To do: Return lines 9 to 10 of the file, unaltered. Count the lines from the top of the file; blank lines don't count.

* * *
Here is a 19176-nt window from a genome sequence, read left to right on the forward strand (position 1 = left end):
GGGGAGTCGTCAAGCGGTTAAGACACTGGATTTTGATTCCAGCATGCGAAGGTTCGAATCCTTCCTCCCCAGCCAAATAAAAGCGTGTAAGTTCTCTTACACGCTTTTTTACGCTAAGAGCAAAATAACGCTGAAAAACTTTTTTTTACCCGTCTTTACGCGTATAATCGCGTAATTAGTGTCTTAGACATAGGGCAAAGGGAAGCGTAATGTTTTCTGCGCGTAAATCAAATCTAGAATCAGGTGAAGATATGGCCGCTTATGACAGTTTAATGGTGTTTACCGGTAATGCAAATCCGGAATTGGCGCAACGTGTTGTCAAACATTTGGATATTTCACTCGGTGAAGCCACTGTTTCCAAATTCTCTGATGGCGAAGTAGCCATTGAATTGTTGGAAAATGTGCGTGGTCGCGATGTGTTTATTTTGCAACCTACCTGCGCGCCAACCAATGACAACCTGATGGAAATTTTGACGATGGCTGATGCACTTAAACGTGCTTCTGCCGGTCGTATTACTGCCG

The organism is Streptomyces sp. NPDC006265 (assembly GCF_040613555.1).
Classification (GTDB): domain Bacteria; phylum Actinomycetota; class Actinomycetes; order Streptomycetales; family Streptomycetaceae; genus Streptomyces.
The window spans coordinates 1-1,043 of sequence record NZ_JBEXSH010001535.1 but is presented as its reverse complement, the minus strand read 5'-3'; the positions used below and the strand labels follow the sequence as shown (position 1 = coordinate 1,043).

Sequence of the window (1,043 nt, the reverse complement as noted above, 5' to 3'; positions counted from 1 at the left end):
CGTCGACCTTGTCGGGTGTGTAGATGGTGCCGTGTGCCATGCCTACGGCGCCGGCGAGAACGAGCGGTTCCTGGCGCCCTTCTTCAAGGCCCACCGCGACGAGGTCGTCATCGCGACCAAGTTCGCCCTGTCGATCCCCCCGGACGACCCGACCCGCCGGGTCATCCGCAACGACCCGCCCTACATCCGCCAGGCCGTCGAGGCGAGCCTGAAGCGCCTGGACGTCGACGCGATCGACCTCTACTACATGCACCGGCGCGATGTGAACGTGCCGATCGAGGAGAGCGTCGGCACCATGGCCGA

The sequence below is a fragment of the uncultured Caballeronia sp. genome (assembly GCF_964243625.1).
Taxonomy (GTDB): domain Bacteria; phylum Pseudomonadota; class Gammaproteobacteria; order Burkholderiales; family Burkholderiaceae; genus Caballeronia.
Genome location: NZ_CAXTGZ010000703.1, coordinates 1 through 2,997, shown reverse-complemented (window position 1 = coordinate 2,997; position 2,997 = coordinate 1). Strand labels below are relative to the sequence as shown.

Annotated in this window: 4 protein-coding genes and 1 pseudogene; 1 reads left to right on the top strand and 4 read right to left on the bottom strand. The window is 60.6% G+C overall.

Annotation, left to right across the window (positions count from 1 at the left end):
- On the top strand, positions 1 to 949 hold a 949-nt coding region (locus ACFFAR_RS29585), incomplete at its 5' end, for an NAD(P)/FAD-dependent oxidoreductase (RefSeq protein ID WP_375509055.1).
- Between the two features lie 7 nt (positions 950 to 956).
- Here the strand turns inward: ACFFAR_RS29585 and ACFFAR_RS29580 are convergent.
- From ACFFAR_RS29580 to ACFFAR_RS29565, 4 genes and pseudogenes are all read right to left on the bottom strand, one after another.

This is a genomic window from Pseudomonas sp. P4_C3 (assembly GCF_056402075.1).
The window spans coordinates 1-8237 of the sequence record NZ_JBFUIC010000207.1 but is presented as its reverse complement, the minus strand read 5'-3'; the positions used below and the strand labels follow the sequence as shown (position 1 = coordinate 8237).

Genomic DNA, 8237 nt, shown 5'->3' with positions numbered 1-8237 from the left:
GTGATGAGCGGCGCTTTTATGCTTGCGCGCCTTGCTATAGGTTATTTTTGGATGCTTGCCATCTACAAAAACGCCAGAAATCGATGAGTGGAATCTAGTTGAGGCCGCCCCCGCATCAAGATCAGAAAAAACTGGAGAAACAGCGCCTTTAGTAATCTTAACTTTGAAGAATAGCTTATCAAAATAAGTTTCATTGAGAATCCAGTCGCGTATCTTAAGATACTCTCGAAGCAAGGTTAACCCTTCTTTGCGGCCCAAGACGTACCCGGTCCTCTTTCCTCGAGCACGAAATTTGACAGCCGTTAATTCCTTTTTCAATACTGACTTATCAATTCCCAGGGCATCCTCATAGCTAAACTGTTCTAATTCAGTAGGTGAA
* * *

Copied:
Taxonomy (GTDB): domain Bacteria; phylum Pseudomonadota; class Gammaproteobacteria; order Burkholderiales; family Burkholderiaceae; genus Caballeronia.
Genome location: NZ_CAXTGZ010000703.1, coordinates 1 through 2,997, shown reverse-complemented (window position 1 = coordinate 2,997; position 2,997 = coordinate 1). Strand labels below are relative to the sequence as shown.